In its Quarterly Credit Conditions Monitor, the body has revealed that a third of small and medium-sized (SME) retailers and almost a fifth of large retailers have seen a reduction in available bank lending during the last three months.
Of those who reported a reduction, over two thirds of SME said it has undermined their ability to trade, with six in ten having to lay off staff as a result. Three quarters of larger retailers reported they had reduced stock levels.
The BRC also reported that, despite the Bank of England's decision to cut the base rate of interest to an all time low of 0.5 per cent five months ago, just under half of SMEs have actually seen the cost of bank lending increase.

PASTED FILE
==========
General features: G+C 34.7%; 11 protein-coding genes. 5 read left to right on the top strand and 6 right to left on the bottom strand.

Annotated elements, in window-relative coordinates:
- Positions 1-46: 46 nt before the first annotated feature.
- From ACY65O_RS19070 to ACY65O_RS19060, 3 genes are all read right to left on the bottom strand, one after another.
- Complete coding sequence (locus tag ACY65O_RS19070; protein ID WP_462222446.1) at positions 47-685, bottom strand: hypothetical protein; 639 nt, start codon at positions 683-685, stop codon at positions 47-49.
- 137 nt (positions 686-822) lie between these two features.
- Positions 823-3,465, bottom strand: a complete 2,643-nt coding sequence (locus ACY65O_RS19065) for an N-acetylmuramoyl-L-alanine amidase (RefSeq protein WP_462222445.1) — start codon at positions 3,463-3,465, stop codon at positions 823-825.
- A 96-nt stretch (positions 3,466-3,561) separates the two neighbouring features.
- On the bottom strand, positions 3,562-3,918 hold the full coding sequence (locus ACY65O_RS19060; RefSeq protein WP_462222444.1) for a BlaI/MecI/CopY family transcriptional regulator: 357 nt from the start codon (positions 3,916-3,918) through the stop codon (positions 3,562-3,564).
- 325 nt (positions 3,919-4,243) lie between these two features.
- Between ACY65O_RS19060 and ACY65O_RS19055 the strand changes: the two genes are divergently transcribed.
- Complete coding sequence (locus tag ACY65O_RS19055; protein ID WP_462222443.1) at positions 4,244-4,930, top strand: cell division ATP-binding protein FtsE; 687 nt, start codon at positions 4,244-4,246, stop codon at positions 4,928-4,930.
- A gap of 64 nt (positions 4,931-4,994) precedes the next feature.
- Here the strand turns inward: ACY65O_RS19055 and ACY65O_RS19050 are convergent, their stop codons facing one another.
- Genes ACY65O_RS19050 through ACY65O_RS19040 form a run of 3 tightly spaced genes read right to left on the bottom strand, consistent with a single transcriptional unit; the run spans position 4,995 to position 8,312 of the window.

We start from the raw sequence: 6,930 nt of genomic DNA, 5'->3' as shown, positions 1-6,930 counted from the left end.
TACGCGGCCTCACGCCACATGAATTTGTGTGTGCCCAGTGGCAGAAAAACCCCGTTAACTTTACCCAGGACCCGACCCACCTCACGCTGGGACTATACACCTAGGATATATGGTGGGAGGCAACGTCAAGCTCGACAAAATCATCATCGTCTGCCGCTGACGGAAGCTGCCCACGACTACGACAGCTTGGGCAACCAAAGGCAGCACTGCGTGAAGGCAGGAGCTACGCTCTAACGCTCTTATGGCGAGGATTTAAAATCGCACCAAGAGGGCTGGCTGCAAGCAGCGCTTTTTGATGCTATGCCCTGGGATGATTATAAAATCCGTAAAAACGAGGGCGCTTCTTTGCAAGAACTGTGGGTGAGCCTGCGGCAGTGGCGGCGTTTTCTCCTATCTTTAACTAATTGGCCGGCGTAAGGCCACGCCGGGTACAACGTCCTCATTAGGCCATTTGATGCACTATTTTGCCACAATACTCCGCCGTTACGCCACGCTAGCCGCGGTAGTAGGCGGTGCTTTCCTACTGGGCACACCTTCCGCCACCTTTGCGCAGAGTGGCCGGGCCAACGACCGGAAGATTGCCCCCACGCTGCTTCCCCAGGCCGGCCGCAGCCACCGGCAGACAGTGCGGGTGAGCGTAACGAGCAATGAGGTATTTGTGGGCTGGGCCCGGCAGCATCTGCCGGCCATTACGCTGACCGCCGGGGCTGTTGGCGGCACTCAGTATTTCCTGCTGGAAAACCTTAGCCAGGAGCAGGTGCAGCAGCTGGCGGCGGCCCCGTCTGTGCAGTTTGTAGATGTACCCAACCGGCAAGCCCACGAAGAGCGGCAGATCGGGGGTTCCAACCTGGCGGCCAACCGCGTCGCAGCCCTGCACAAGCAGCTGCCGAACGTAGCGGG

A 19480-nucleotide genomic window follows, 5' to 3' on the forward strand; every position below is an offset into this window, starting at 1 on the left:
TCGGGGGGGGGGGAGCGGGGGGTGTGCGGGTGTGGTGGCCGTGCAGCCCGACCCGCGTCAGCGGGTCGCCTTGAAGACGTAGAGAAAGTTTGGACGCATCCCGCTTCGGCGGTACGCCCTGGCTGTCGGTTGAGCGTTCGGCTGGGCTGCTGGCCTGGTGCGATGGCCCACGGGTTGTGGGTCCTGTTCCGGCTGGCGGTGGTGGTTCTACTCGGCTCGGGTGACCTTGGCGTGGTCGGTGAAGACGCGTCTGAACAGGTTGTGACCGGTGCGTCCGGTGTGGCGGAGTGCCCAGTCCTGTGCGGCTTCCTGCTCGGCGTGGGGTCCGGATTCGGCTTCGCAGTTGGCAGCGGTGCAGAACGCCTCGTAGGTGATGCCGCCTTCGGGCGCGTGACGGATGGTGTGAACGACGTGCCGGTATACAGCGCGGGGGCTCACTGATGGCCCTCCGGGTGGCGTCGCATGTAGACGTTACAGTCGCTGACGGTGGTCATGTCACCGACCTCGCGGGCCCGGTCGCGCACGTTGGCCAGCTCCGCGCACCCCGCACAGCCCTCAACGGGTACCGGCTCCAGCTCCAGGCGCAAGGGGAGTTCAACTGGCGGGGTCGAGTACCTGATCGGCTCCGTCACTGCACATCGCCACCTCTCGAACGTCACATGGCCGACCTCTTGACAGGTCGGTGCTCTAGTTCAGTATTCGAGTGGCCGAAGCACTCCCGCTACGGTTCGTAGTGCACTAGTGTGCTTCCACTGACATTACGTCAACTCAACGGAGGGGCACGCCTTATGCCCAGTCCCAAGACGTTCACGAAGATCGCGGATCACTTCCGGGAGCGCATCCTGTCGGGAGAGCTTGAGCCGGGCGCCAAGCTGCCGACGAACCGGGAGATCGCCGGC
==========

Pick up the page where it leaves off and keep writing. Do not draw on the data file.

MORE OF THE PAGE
In addition, more than half of large retailers said the reduction or withdrawal of trade credit insurance had hurt their business, with 75 per cent of those affected reporting problems with their suppliers.
"As the Government launches its employment schemes, it's outrageous that some retailers are being forced to let staff go because of a lack of affordable credit," said Jane Milne, BRC business environment director.
"The poor availability of bank credit is undermining stock levels and retail employment. We understand that banks' current cautious approach to lending, but there's no reason why they need to stop loans to fundamentally sound businesses.
"I'm shocked to hear that over forty per cent of SME retailers said banks had increased the cost of lending in the last three months. We should all be doing our bit to help speed up the recovery. How can these increased charges be justified?"
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